(artist Rekha Rodwittiya speaking on the occasion)
On the day I reached, to my shock I found that the cameraman who came for the shoot was absolutely a novice with no experience in shooting anything related to art. But as an accomplished marriage videographer he had the enthusiasm to follow my cue. The display of the new body of the steel works was done in the factory space of my friend which resembled an actual cinema studio. Jeram Patel came and was wheel chair bound. I started taking shots. I wanted a three sixty degree shot. But no trolley was arranged. Upon seeing an office chair with wheels, I made the cameraman sit on it and I pushed him around Jeram Patel and we got a perfect trolley shot. I got the film edited by Sarat in Delhi for some paltry amount and the film was formally released in Baroda, a function which was attended by all the who is who of Baroda. Perhaps, it is the one work in my life that had amassed severe criticism for me and most of the senior artists told me that I should have taken much care about voice recording and the actual voice over narration. I took the criticism with all humility because I did not want to tell the budge (Rs.15000/-) of the film was abysmal. People were floating in the pool of money in those boom years but when it came to the work of an art critic (even if he doubled himself up as a documentary maker) the sources of dried up like the river Saraswati without leaving a trace of it. Jeram Patel held my hand after watching the movie. His eyes smiled, perhaps to console me and save me from the shroud of embarrassment.
(in his Delhi visit- Jeram Patel seen with Murty Ahuha, Vidyasagar Upadhyay, Mrs.Dhoomimal, Sudhakar Sharma, S.Kalidas)
When I write this obituary, I remember Jeram Patel as a person with whom I did not have much to do as an art critic. I had visited his show in the Palette Art Gallery in New Delhi. One gallery where people go to the terrace first to drink and socialize than to see art, Jeram Patel’s works stood in clear detachment exactly the way he would have stood had he been visiting the opening. His black patches did not make any meaning for many. May be Patel never intended to make any meaning. Art making itself was a meaning for him. He had his share of search and I think at some point he even stopped searching. When one realizes that there is nothing to find out, then what is the point in searching? Patel’s eyes always showed that sense of detachment. But I don’t know why he remembered all of a sudden? By the end of 2014, I got a call from Baroda and it was Patel’s namesake, Jayaram Poduval, the art history professor in the fine arts faculty. He wanted me to write a piece on Jeram Patel for the forthcoming Vad Fest 2015. I asked him who suggested my name; he said, Jeram Patel himself. I did not know he remembered that much. May be he remembered me for making a documentary which really did not work as a documentary. When I think about him, I remember the smile in his eyes, sparked for a moment on that evening of the documentary screening. Did it say, it’s alright, this too shall pass?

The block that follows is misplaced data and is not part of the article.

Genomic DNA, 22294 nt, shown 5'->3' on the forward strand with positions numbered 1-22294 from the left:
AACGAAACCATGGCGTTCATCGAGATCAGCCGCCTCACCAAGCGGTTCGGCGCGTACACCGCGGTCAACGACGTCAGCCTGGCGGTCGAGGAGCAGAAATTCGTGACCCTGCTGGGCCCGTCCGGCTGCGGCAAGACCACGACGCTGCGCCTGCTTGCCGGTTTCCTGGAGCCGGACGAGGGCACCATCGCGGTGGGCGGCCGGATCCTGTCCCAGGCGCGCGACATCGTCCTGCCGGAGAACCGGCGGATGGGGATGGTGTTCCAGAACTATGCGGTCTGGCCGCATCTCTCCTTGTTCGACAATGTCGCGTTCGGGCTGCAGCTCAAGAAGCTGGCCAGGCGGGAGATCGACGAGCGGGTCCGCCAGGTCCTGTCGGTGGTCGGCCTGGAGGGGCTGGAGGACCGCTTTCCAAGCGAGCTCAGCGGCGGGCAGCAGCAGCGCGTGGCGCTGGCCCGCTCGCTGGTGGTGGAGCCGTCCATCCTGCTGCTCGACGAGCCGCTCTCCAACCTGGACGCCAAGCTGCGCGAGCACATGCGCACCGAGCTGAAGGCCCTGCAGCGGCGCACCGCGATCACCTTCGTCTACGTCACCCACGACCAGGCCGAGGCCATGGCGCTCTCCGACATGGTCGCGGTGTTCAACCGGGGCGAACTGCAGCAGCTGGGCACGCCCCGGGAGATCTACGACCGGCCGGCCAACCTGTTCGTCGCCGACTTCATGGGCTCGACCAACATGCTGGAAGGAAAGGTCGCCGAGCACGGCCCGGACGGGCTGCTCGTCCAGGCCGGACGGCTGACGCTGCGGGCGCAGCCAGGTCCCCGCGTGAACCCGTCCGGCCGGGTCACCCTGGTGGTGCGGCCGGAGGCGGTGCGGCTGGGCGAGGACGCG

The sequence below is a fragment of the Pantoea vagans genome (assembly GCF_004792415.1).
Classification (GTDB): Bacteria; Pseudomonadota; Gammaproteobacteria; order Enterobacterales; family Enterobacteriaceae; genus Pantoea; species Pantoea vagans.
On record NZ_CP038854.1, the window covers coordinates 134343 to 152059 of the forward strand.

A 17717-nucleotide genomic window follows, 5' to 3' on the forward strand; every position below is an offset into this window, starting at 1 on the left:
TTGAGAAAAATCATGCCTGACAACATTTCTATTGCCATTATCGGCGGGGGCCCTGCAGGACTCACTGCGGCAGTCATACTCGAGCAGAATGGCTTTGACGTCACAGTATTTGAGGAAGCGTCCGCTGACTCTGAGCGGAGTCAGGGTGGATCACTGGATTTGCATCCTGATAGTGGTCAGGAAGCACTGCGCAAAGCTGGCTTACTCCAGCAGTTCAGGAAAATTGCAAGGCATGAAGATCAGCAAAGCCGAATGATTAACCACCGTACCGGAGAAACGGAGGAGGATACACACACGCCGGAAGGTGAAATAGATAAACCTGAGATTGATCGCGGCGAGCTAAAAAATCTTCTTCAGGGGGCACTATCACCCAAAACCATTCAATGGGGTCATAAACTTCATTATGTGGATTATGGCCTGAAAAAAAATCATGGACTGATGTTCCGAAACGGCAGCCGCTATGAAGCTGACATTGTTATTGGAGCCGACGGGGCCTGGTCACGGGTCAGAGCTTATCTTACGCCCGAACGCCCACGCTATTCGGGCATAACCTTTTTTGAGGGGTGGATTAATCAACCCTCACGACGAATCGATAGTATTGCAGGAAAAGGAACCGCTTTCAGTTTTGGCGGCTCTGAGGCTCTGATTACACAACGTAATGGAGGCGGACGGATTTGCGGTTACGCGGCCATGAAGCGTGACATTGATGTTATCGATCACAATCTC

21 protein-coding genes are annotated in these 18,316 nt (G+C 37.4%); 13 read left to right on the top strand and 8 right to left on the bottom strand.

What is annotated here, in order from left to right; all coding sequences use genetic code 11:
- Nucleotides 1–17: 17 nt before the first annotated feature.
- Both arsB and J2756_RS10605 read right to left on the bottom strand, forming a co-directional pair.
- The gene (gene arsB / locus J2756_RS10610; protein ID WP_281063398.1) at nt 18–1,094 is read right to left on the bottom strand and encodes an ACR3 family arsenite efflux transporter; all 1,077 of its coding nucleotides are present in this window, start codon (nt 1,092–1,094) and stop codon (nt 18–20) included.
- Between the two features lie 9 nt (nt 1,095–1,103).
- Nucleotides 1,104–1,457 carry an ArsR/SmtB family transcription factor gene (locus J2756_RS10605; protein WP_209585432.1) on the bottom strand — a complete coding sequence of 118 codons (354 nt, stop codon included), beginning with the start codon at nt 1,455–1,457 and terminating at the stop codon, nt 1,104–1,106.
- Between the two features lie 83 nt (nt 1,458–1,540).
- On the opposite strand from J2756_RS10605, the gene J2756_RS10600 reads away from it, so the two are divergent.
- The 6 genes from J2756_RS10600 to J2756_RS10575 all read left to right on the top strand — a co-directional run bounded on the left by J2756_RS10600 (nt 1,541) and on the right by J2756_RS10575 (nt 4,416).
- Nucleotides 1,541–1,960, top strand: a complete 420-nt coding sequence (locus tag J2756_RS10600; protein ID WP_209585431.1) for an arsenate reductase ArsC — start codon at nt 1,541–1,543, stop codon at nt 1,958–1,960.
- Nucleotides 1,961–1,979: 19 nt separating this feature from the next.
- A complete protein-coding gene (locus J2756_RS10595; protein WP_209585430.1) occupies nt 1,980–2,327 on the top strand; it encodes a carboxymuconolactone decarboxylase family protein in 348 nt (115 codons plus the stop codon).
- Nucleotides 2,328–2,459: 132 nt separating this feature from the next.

PS: The sad thing is that I do not have a copy of this documentary with me. Hope someone in Baroda would upload it in youtube.